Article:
Hood College’s Alternative Spring Break program took students and community members on civic engagement trips locally and in Florida.
The local “Know Your Neighbors” program included 15 Hood members who participated in service trips to the Frederick County 4H Therapeutic Horseback Riding Center in Thurmont; Earl’s Place Shelter in Baltimore; and 2nd Street and Hope Community Meal Center, the Sustainable Garden, and the Religious Coalition for Emergency Human Needs in Frederick.
The Florida program saw seven students volunteer with Habitat Humanity in Key West. They helped rebuild a house from the bottom up that had been destroyed by Hurricane Irma.
Jennifer Slick ’21 enjoyed the “Know Your Neighbors” program because it helped her connect with people around campus who had common interests with her, but whom she would not have otherwise met.
“As a commuter, this experience gave me an opportunity to get to know individuals from campus and to learn about organizations and groups in the Frederick area,” she said. “I participated at the 4H Therapeutic Riding Center. I enjoyed interacting with the animals on the farm and learning about an amazing center that I had no idea existed. The riding center does amazing work as a therapeutic tool for individuals.”
Kirsten Roy ’16, who now works in Hood’s accounting office, participated at the Religious Coalition, helping build gardens with the College’s Center for Coastal and Watershed Studies.
“I really enjoyed participating in the garden builds at the Religious Coalition through Hood’s ASB program,” she said. “From my two days there, I learned a lot about the Religious Coalition, gardening, the Center for Coastal and Watershed Studies and how to appropriately use power tools, which is something I thoroughly appreciated.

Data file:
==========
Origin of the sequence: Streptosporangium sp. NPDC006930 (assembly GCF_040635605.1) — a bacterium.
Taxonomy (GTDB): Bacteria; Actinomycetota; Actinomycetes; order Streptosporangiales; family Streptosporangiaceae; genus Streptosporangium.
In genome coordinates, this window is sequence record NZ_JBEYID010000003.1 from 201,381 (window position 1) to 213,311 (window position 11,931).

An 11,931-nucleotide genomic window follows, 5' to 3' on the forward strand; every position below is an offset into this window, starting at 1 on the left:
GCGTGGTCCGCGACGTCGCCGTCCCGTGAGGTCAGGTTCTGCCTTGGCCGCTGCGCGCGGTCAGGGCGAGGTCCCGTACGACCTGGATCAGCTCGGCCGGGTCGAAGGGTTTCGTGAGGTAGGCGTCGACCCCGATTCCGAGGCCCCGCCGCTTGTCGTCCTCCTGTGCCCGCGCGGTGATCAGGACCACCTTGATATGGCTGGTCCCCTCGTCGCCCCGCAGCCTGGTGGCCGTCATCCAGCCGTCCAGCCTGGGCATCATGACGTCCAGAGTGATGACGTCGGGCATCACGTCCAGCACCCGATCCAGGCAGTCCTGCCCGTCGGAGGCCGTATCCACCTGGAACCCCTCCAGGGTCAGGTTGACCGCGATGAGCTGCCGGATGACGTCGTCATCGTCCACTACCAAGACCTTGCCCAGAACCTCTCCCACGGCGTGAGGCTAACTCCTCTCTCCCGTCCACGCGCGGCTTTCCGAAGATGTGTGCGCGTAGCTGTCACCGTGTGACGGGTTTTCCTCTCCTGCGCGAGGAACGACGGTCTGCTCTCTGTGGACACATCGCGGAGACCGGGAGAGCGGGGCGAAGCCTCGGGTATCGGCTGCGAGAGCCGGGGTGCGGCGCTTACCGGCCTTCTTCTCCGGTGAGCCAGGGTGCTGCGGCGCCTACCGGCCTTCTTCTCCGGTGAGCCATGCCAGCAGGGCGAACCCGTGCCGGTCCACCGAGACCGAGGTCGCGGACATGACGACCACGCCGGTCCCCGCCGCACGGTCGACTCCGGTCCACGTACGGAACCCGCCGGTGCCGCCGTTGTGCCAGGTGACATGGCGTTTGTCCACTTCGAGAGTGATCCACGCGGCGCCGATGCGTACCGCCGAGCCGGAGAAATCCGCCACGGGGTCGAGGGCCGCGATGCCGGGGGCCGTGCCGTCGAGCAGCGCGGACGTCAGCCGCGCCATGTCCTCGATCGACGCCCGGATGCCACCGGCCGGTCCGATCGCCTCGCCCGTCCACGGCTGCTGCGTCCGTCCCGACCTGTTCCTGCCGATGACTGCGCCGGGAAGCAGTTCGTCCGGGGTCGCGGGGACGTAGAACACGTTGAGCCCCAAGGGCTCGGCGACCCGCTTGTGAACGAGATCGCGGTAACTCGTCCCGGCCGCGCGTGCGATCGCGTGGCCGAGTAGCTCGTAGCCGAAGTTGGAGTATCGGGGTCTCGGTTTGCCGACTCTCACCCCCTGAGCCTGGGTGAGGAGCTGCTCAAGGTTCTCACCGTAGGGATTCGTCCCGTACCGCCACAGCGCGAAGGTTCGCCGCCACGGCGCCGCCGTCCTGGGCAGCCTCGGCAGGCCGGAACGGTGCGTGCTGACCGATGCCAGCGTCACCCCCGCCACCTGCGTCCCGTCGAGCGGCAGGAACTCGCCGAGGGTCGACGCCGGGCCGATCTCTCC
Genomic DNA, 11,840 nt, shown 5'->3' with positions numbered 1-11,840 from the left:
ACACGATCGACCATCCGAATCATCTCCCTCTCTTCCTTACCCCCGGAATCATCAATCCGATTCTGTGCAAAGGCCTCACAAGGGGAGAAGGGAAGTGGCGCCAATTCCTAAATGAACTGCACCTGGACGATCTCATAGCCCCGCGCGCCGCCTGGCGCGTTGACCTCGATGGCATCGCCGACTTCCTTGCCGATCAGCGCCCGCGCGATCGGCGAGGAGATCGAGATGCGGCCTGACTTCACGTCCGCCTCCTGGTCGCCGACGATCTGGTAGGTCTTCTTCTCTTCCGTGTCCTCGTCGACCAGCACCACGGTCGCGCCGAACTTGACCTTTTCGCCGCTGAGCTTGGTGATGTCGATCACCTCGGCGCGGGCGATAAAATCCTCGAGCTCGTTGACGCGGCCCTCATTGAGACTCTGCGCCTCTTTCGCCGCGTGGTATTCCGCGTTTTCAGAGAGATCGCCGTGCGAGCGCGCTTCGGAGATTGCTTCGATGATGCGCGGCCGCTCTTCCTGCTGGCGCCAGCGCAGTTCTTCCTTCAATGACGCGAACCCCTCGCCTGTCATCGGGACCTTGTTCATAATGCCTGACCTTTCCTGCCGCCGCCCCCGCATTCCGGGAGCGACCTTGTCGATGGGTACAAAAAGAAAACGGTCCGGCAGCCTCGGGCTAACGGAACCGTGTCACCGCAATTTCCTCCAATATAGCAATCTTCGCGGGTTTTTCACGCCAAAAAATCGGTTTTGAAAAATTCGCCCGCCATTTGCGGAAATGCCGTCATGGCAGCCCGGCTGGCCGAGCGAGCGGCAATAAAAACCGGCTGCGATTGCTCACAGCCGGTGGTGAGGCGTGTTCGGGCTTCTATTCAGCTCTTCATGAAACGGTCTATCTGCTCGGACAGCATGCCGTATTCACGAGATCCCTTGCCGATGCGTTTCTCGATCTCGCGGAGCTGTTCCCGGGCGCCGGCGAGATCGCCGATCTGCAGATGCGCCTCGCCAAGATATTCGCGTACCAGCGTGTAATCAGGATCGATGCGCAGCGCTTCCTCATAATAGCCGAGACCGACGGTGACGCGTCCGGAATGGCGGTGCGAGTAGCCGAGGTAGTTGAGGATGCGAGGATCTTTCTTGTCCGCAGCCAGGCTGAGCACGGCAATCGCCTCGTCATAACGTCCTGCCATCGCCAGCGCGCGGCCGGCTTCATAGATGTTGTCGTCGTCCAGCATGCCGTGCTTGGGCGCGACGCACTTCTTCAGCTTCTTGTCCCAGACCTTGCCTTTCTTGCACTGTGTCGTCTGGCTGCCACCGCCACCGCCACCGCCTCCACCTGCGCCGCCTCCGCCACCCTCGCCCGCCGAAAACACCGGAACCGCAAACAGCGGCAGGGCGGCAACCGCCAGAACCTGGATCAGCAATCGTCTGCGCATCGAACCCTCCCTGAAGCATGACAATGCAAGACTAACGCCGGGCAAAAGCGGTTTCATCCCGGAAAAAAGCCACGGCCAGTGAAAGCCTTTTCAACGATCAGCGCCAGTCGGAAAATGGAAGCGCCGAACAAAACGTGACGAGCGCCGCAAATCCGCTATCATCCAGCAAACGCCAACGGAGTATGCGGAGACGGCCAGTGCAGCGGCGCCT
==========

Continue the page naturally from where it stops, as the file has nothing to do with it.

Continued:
“ASB is a fantastic program that connects Hood College with local communities, such as Frederick, and strengthens the Hood community by bringing people together who otherwise would never have met.”
Laila Nielson ’18 went to Key West in Florida because she wanted to help people affected by Hurricane Irma, and it was an opportunity to travel somewhere new. She learned about Habitat for Humanity and the manual labor it takes to build a house.
“Ellie (the homeowner) was with us the entire time helping us out, and I think getting to know her personally and hearing her story made our work especially meaningful to us,” said Nielson. “We got to see first hand and hear about all the destruction caused by the hurricane and how it affected their communities, and it felt good seeing the difference we were making. The construction work also required a lot of teamwork and as the hours and days went by, our teamwork got better, and we really had a lot of fun with it.”